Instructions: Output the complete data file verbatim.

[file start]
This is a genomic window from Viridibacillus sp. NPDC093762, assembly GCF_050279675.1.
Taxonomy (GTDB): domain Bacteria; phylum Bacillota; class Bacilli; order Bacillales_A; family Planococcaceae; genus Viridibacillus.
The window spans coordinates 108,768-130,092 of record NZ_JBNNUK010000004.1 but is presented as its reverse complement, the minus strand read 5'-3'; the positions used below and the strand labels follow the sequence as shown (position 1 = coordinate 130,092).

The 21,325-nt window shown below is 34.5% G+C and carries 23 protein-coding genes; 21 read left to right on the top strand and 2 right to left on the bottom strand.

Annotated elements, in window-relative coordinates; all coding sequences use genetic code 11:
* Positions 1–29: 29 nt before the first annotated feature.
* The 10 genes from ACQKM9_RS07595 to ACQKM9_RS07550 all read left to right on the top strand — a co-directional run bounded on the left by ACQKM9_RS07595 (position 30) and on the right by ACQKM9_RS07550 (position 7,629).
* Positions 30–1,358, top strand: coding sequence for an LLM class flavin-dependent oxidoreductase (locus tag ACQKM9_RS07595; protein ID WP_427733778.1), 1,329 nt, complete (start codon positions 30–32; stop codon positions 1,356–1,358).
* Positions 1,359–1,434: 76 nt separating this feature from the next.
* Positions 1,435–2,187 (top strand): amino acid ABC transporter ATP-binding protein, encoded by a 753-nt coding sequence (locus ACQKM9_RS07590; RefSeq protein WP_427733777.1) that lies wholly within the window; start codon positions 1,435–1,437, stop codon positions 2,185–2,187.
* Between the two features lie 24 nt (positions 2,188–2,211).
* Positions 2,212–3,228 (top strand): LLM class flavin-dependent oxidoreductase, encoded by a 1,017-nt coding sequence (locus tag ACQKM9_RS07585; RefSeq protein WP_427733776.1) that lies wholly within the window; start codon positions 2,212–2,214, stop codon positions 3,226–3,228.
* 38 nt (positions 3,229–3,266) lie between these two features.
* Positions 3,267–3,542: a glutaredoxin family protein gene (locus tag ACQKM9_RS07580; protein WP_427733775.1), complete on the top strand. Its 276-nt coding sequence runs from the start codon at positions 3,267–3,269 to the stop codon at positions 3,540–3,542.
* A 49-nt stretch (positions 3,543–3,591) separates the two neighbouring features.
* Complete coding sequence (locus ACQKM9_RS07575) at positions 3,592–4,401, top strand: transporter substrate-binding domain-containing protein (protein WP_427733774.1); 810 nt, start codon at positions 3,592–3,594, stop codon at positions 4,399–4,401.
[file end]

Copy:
This is a genomic window from Viridibacillus sp. NPDC093762, assembly GCF_050279675.1.
Taxonomy (GTDB): domain Bacteria; phylum Bacillota; class Bacilli; order Bacillales_A; family Planococcaceae; genus Viridibacillus.
The window spans coordinates 108,768-130,092 of record NZ_JBNNUK010000004.1 but is presented as its reverse complement, the minus strand read 5'-3'; the positions used below and the strand labels follow the sequence as shown (position 1 = coordinate 130,092).

The 21,325-nt window shown below is 34.5% G+C and carries 23 protein-coding genes; 21 read left to right on the top strand and 2 right to left on the bottom strand.

Annotated elements, in window-relative coordinates; all coding sequences use genetic code 11:
* Positions 1–29: 29 nt before the first annotated feature.
* The 10 genes from ACQKM9_RS07595 to ACQKM9_RS07550 all read left to right on the top strand — a co-directional run bounded on the left by ACQKM9_RS07595 (position 30) and on the right by ACQKM9_RS07550 (position 7,629).
* Positions 30–1,358, top strand: coding sequence for an LLM class flavin-dependent oxidoreductase (locus tag ACQKM9_RS07595; protein ID WP_427733778.1), 1,329 nt, complete (start codon positions 30–32; stop codon positions 1,356–1,358).
* Positions 1,359–1,434: 76 nt separating this feature from the next.
* Positions 1,435–2,187 (top strand): amino acid ABC transporter ATP-binding protein, encoded by a 753-nt coding sequence (locus ACQKM9_RS07590; RefSeq protein WP_427733777.1) that lies wholly within the window; start codon positions 1,435–1,437, stop codon positions 2,185–2,187.
* Between the two features lie 24 nt (positions 2,188–2,211).
* Positions 2,212–3,228 (top strand): LLM class flavin-dependent oxidoreductase, encoded by a 1,017-nt coding sequence (locus tag ACQKM9_RS07585; RefSeq protein WP_427733776.1) that lies wholly within the window; start codon positions 2,212–2,214, stop codon positions 3,226–3,228.
* 38 nt (positions 3,229–3,266) lie between these two features.
* Positions 3,267–3,542: a glutaredoxin family protein gene (locus tag ACQKM9_RS07580; protein WP_427733775.1), complete on the top strand. Its 276-nt coding sequence runs from the start codon at positions 3,267–3,269 to the stop codon at positions 3,540–3,542.
* A 49-nt stretch (positions 3,543–3,591) separates the two neighbouring features.
* Complete coding sequence (locus ACQKM9_RS07575) at positions 3,592–4,401, top strand: transporter substrate-binding domain-containing protein (protein WP_427733774.1); 810 nt, start codon at positions 3,592–3,594, stop codon at positions 4,399–4,401.